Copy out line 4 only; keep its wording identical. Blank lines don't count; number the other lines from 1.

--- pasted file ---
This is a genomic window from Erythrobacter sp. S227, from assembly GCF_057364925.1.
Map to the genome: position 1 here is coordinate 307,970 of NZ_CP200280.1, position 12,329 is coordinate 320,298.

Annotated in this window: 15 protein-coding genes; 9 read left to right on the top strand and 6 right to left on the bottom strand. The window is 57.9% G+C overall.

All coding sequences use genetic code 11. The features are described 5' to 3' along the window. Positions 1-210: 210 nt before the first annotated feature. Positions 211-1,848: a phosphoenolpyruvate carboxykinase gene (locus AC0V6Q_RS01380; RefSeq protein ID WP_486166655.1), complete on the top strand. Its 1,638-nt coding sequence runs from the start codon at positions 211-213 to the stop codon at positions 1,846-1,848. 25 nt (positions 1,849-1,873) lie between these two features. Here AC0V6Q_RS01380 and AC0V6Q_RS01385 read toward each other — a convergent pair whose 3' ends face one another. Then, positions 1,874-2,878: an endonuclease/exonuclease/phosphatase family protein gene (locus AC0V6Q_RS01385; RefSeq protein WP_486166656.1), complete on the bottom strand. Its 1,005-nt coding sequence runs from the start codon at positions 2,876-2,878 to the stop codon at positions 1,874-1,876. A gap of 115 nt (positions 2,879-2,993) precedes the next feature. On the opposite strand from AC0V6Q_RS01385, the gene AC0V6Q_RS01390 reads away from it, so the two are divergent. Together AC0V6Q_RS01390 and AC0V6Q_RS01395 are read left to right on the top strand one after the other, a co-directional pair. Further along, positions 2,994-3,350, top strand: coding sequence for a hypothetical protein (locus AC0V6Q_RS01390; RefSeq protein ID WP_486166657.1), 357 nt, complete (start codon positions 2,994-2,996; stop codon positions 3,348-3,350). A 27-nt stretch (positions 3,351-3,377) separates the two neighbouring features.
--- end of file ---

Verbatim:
All coding sequences use genetic code 11. The features are described 5' to 3' along the window. Positions 1-210: 210 nt before the first annotated feature. Positions 211-1,848: a phosphoenolpyruvate carboxykinase gene (locus AC0V6Q_RS01380; RefSeq protein ID WP_486166655.1), complete on the top strand. Its 1,638-nt coding sequence runs from the start codon at positions 211-213 to the stop codon at positions 1,846-1,848. 25 nt (positions 1,849-1,873) lie between these two features. Here AC0V6Q_RS01380 and AC0V6Q_RS01385 read toward each other — a convergent pair whose 3' ends face one another. Then, positions 1,874-2,878: an endonuclease/exonuclease/phosphatase family protein gene (locus AC0V6Q_RS01385; RefSeq protein WP_486166656.1), complete on the bottom strand. Its 1,005-nt coding sequence runs from the start codon at positions 2,876-2,878 to the stop codon at positions 1,874-1,876. A gap of 115 nt (positions 2,879-2,993) precedes the next feature. On the opposite strand from AC0V6Q_RS01385, the gene AC0V6Q_RS01390 reads away from it, so the two are divergent. Together AC0V6Q_RS01390 and AC0V6Q_RS01395 are read left to right on the top strand one after the other, a co-directional pair. Further along, positions 2,994-3,350, top strand: coding sequence for a hypothetical protein (locus AC0V6Q_RS01390; RefSeq protein ID WP_486166657.1), 357 nt, complete (start codon positions 2,994-2,996; stop codon positions 3,348-3,350). A 27-nt stretch (positions 3,351-3,377) separates the two neighbouring features.